Author(s): Stanta G, Campagner L, Cavallieri F, Giarelli L
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Abstract Cancer in the oldest old is a novel problem, due to the recent burgeoning of the population aged 85 and older. This article addresses three critical questions related to cancer in the oldest old: Does the incidence of cancer increase after age 95? Is cancer a common cause of death for the oldest old? Is cancer accurately diagnosed in the oldest old? The authors analyzed a group of 507 autopsies of elderly, divided in three age groups, 75 90 years, 95 99, and over 99 (centenarians). The prevalence of cancer was 35\% among the younger persons and 20\% and 16\% respectively for those aged 95 99 and for the centenarians. A fourth of the patients in the younger group died from cancer but only 9.5\% of the people between 95 and 98 years and 7.1\% of the centenarians died from cancer. The cancer was the direct cause of death for 67\% of the younger persons and 41\% of patients belonging to the two oldest groups. The prevalence of metastases was 63\% for tumors occurring in persons aged 75 90, 32\% in persons aged 95 98, and 29\% in the centenarians. Cancer had been accurately diagnosed prior to death in 67.4\% of persons aged 75 90, in 38.5\% of those aged 95 99, and 29.4\% of the centenarian. Cancer as cause of death had been underestimated in 16\% of the cases in the younger persons and in almost 50\% of cases of the oldest old. This study suggests that the incidence of cancer and the importance of cancer as a cause of death may decline after age 95 and that the clinical diagnoses underestimate significantly both the incidence of cancer and the prevalence of cancer deaths in the oldest old.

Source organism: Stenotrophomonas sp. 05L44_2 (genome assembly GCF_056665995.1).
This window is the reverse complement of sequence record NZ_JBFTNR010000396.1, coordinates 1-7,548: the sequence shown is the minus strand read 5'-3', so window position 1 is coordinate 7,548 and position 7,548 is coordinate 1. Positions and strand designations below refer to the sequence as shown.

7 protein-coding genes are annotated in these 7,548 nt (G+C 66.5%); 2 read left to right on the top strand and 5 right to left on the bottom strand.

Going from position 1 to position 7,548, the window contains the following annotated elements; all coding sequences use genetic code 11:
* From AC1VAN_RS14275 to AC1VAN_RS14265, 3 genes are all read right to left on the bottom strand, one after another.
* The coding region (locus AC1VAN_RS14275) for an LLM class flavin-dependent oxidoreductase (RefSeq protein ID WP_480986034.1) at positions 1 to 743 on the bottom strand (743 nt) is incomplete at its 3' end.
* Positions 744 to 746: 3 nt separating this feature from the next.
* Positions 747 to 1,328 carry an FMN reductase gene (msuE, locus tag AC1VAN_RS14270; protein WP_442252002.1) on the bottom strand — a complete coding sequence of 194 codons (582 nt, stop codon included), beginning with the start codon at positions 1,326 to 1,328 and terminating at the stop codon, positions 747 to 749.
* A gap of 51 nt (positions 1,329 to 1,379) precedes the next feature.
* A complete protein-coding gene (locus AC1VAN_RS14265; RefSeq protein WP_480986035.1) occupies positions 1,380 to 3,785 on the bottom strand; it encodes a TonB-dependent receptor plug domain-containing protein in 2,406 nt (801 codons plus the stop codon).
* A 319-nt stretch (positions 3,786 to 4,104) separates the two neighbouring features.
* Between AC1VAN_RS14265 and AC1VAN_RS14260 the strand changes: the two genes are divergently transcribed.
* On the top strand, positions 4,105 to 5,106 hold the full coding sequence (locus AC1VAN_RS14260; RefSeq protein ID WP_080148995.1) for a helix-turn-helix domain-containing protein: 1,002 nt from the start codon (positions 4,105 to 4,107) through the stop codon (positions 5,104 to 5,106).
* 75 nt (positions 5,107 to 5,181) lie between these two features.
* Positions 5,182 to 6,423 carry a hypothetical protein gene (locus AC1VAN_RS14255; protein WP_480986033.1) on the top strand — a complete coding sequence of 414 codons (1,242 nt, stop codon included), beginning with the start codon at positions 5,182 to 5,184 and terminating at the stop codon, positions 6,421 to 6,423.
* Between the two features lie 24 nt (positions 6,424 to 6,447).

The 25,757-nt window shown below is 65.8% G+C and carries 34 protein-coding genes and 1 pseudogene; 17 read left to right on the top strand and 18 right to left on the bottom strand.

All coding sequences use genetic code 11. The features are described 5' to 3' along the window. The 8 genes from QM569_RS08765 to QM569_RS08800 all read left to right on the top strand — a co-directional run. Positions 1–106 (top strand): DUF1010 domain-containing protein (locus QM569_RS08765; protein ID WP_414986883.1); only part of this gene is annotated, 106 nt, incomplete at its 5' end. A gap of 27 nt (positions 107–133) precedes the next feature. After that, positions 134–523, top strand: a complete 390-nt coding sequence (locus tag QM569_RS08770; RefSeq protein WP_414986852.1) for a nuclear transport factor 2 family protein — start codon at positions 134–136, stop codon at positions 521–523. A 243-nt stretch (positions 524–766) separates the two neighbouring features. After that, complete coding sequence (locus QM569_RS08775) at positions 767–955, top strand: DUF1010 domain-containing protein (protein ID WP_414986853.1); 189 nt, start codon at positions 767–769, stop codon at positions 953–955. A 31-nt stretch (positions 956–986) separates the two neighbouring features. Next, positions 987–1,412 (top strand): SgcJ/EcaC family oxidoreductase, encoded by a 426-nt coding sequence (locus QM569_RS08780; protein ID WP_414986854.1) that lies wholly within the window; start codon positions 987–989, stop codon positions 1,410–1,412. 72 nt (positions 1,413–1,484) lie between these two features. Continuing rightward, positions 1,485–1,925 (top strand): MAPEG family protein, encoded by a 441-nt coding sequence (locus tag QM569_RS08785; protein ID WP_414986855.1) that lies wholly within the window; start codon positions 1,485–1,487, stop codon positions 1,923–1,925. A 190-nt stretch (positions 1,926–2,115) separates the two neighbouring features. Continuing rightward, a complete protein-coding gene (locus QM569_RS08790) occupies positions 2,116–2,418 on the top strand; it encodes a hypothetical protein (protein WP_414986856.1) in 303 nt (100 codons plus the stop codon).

This article was published in Clin Geriatr Med
and referenced in Journal of Gerontology & Geriatric Research